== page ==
Simplest Diode Thermometer

This circuit uses a nine-volt battery along with a voltage regulator IC (Radio Shack 276-1770). Remember that the diode generates a voltage which varies with both current and temperature. In order to have the diode voltage respond only to temperature, we must fix the current at a constant unchanging level. The voltage regulator provides a constant voltage, and connecting the diode to the regulator through the resistor as shown establishes a constant current through it. The exact value of the current is not important, only the fact that it doesn't change.

Astute readers may wonder how we can maintain a constant current through the diode this way, when the diode voltage is changing with temperature. Good call! However, the slight change in current due to the change in diode voltage translates to a very small additional change in the diode voltage, so the error is negligible.

After you've wired the circuit, prepare a glass of ice water and a coffee mug with near-boiling water. Also get out your favorite, most accurate thermometer as a reference. Tie the sensor to the reference thermometer with a twisty and dunk them into the ice water. Allow them to settle for a few minutes to equilibrate with the surrounding temperature. With the thermometer and sensor still immersed, read the temperature from the reference thermometer and the voltage from the DVM. Write these numbers down. Now repeat using the hot water. You now have two data points. Mark them on the graph paper and carefully draw a straight line between them. Now you can simply read the voltage from the DVM, check the chart, and determine the temperature with great accuracy.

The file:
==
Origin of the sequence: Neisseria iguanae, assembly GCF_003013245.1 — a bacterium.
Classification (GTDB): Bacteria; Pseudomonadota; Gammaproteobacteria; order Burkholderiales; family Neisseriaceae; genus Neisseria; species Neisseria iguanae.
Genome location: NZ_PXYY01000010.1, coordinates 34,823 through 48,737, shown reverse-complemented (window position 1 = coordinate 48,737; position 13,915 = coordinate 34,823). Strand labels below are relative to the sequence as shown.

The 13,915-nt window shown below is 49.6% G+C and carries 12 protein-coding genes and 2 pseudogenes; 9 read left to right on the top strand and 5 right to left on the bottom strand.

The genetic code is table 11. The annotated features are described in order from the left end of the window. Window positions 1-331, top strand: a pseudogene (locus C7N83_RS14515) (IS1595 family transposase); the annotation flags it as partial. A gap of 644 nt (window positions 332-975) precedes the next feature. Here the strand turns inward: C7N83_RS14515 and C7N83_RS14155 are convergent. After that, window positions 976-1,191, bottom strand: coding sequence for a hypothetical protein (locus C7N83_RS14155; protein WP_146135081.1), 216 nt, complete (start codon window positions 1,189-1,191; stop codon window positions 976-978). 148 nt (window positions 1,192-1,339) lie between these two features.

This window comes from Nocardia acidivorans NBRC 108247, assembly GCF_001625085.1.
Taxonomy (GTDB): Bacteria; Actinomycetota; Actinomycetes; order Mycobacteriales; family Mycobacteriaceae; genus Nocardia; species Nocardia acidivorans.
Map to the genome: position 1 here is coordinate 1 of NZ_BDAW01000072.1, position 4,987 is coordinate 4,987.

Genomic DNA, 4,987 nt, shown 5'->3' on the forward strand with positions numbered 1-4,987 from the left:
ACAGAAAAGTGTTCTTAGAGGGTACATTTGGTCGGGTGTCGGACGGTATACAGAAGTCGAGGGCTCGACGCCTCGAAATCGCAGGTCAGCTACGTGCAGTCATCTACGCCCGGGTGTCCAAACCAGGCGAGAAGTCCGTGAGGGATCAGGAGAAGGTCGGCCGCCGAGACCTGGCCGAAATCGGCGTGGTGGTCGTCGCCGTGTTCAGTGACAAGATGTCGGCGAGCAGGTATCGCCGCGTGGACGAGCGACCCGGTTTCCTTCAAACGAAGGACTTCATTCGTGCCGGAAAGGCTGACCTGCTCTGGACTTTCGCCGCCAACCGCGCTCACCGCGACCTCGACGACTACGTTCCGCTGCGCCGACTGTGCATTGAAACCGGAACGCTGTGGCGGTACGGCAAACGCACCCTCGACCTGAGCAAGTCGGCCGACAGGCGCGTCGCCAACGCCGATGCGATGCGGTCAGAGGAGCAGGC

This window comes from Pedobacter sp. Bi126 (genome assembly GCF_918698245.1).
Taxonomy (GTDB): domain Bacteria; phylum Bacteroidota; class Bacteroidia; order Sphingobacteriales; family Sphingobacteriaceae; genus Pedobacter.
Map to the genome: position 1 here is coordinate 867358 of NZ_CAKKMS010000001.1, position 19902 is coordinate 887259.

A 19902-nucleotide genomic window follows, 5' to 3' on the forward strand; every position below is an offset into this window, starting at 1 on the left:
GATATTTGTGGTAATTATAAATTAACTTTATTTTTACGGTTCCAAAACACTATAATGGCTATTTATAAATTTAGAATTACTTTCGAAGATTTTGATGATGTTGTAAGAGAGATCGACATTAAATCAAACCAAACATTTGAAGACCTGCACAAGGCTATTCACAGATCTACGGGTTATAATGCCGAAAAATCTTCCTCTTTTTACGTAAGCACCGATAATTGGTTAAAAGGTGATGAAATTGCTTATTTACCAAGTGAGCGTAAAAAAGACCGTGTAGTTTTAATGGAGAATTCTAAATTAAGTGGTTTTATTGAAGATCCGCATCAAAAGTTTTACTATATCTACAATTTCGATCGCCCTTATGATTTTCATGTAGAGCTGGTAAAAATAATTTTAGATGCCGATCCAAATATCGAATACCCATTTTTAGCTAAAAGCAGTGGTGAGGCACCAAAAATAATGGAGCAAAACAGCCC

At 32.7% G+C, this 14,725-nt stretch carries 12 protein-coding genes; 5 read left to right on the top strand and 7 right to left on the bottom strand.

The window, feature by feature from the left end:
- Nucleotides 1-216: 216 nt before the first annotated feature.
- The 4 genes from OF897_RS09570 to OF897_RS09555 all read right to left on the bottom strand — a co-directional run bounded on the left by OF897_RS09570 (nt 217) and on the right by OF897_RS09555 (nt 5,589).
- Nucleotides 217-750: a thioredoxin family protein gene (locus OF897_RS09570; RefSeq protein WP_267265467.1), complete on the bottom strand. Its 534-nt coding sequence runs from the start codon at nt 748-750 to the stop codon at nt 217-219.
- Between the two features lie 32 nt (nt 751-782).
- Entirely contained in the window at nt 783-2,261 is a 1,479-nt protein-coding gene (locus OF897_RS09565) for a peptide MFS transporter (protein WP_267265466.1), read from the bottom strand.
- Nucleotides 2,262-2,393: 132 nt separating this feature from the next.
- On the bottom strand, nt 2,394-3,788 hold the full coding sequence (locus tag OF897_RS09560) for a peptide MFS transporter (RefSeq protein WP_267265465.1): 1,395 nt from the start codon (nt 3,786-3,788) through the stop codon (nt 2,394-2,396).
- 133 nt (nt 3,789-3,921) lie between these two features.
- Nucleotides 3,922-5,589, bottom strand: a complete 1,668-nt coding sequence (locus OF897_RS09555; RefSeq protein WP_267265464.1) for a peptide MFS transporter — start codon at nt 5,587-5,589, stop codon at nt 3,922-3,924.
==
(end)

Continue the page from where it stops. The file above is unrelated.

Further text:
Direct-Reading Thermometer

To be truly practical, it would be nice to have the DVM read out directly in degrees rather than having to carry a chart around! However, if we equated one volt with one degree, boiling water at 212 degrees would require us to generate 212 volts, which would be difficult as well as dangerous! If we equate one degree to a more reasonable one hundredth of a volt (10 mV), the "digits" will be right; we'll just have to "ignore" the decimal point. A temperature of 145 degrees would then read 1.45 volts; 34 degrees would read 0.34V. This "scale factor" (10 mV per degree) is the industry standard for temperature sensors.

In order to do this, we must solve the three "problems" discussed earlier: we must subtract a large fixed voltage, invert the direction of change of the remaining voltage, and scale or amplify its rate of change. The circuit shown below does all these things with a single section of a four-section IC amplifier chip, the LM324 (Radio Shack 276-1711). A single LM324 can thus be used as a four-channel temperature sensor simply by duplicating the circuitry shown for each of the other three sections.

Schematic for Direct-Reading Temperature Sensor

Again, a voltage regulator and resistor provide a constant current through the sensor diode, generating a voltage which changes only with temperature. The diode voltage is fed to the amplifier stage, which not only amplifies it by the correct scale factor to provide 10 mV/deg output, but also inverts the "direction" of change so the voltage rises with increasing temperature. That's two of the three problems solved. The 1K pot applies a voltage to the amplifier which cancels out the "large" diode voltage that we wanted to subtract. That solves the third problem. The 330-ohm resistor helps keep the amplifier's output correct at lower temperature readings.